Glad to hear a story that began in Canada.
I spent some years in Toronto as a young adult, when there still were taverns and such that were great places for an evening of entertainment - all kinds of music, but lots of jazz.
We knew people who had lived in Cabbagetown as kids, and had grown to be wonderful adults. A couple of them were war veterans as well.
I loved, as well, the way the story moved smoothly to other venues.
Well done Bryce, I will miss getting new stories from you!
The Russian names can be confusing - spent a lot of time trying to figure out "who was who",but that was how Tolstoy wrote the book. Davina Porter is one of my favorite narrators, and she handled the names probably better than anyone could.
Enjoyed tackling a Tolstoy, and loved having a long book for a change!
Thoroughly enjoyed the story, and found that Susan Ericksen was a comfortable listen!
Good to hear an old story once and awhile.
I have been a great fan of Bryce Courtenay's books, (and since his death, I will dearly miss his writing) - a lot that dealt with wars and the way the characters dealt with them. However, I think that I enjoyed Laura Hillenbrand's writing more!
Her historical facts, and references to the individuals' personalities made me feel that this is a true story, and I appreciated that the story moved along without dwelling on lingering details.
I have not read Seabiscuit, but think that I might, just to hear more from Laura.
Edward Herrmann handled the narration perfectly!
I was really pleased to listen to something light and fun! The narrator did a good job of all the different characters, and the quality of her voice was good.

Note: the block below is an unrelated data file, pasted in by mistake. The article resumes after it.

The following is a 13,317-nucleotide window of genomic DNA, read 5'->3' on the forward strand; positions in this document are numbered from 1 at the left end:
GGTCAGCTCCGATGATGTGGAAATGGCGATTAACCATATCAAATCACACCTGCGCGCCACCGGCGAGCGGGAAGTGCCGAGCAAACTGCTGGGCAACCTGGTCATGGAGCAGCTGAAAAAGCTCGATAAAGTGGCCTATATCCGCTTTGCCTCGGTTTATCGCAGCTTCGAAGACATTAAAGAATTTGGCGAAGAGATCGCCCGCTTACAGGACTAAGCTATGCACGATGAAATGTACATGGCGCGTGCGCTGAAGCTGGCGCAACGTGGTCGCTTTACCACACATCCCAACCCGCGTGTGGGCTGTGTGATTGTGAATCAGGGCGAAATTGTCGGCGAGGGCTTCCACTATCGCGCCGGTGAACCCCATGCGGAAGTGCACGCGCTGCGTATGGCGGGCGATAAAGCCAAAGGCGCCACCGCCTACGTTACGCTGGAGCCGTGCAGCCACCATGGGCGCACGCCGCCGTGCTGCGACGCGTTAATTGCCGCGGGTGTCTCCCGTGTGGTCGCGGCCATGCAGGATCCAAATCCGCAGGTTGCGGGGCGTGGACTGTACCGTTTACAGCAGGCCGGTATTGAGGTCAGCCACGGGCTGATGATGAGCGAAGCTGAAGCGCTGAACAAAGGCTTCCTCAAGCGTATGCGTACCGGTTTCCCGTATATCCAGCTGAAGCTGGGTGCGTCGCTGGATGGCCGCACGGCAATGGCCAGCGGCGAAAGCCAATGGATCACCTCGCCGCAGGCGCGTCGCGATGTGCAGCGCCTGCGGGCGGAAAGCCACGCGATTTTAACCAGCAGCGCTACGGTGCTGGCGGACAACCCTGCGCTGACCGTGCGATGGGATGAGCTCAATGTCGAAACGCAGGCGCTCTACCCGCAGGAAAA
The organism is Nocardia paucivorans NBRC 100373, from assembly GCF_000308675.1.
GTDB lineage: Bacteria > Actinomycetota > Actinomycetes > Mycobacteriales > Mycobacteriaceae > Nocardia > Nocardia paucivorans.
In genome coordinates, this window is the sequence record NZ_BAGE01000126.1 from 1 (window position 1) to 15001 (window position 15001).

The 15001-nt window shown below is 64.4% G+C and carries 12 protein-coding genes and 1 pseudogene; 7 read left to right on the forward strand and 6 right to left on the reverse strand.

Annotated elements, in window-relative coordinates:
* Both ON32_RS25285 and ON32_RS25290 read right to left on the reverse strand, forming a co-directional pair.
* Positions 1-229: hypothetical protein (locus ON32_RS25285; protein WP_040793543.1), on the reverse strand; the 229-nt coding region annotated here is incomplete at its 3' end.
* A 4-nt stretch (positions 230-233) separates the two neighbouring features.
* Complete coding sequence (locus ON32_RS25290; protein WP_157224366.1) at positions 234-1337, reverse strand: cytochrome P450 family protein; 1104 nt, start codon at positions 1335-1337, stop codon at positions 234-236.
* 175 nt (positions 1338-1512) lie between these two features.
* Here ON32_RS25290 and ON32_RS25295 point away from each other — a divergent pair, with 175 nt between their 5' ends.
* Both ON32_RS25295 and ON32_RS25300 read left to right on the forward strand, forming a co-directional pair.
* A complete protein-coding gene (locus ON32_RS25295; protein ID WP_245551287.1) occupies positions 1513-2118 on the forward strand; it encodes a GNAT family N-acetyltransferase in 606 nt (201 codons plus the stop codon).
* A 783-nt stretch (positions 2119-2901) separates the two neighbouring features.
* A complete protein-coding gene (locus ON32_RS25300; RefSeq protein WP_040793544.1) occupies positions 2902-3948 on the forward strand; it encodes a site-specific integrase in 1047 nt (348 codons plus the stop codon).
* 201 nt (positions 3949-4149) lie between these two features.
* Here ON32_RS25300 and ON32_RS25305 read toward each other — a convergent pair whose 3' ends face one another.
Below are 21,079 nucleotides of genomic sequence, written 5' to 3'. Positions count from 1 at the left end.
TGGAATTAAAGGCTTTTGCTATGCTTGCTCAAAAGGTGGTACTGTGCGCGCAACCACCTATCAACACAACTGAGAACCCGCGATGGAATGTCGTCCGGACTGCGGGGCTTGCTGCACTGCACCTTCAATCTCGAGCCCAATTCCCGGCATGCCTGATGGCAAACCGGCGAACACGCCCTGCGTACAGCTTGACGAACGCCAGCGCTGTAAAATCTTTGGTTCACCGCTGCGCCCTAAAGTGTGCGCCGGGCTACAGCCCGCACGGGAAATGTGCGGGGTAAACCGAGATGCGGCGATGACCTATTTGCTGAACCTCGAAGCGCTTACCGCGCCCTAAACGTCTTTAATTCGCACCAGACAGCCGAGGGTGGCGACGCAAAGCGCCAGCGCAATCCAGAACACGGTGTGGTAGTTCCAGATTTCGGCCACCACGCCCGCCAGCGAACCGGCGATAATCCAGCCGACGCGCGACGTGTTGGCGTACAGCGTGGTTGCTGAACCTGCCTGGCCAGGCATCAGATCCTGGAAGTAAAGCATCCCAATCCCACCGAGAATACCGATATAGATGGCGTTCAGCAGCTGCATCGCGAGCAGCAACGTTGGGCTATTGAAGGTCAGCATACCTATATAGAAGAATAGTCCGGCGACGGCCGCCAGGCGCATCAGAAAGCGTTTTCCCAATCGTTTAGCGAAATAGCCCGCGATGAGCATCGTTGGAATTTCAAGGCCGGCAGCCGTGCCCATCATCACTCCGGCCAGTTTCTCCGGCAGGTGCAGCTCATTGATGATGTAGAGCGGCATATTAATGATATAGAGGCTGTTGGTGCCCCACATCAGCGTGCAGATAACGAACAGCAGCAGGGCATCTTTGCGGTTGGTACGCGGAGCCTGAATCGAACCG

The story leaves us with the possibility that some of the situations could actually exist, or could happen, and makes one consider the importance of our intuitions!
The story also makes us realize the potential of the internet!
Loved the sense of family loyalty, and how they all gathered to help keep Seth in the family!
Good family fun, strong determinations, romance, sailing, "you name it", it's there!
Great narration by David Stuart.
Two young people, supportive parents, one loyal friend, a great support group, and a book! John Green shows us how it's possible to cope with devastating, eventual fatal disease.
The story kept me concerned and delighted from start to finish.
Kate Rudd did a comendable job with the narration!
Loved all of the characters, and had fun guessing who the murderer was! Good impression for the reader, of the south.
Very enjoyable listens! Again, Book #1 started with a topical subject,which I applaud her for! She did manage to move the other two books to more fun/intriquing subjects, and made the journey interesting and smooth.
Loved the way Nora worked in all the characters - including the ghost!
The stories flowed well from one to the next.
The voices of the young boys were true to kids that age - thought I was hearing my own Grandsons (3 of the same age grouping)!
Would be best to start with #1 if possible.
As usual, Nora keeps us guessing. It took a while to reveal the murderer, and she played it well to keep us guessing.
I liked the description of the Alaskan town, and most of the characters. However, I cringed every time she had the Mayor speak - Gary Littman overdid the supposed harshness of that woman's voice!
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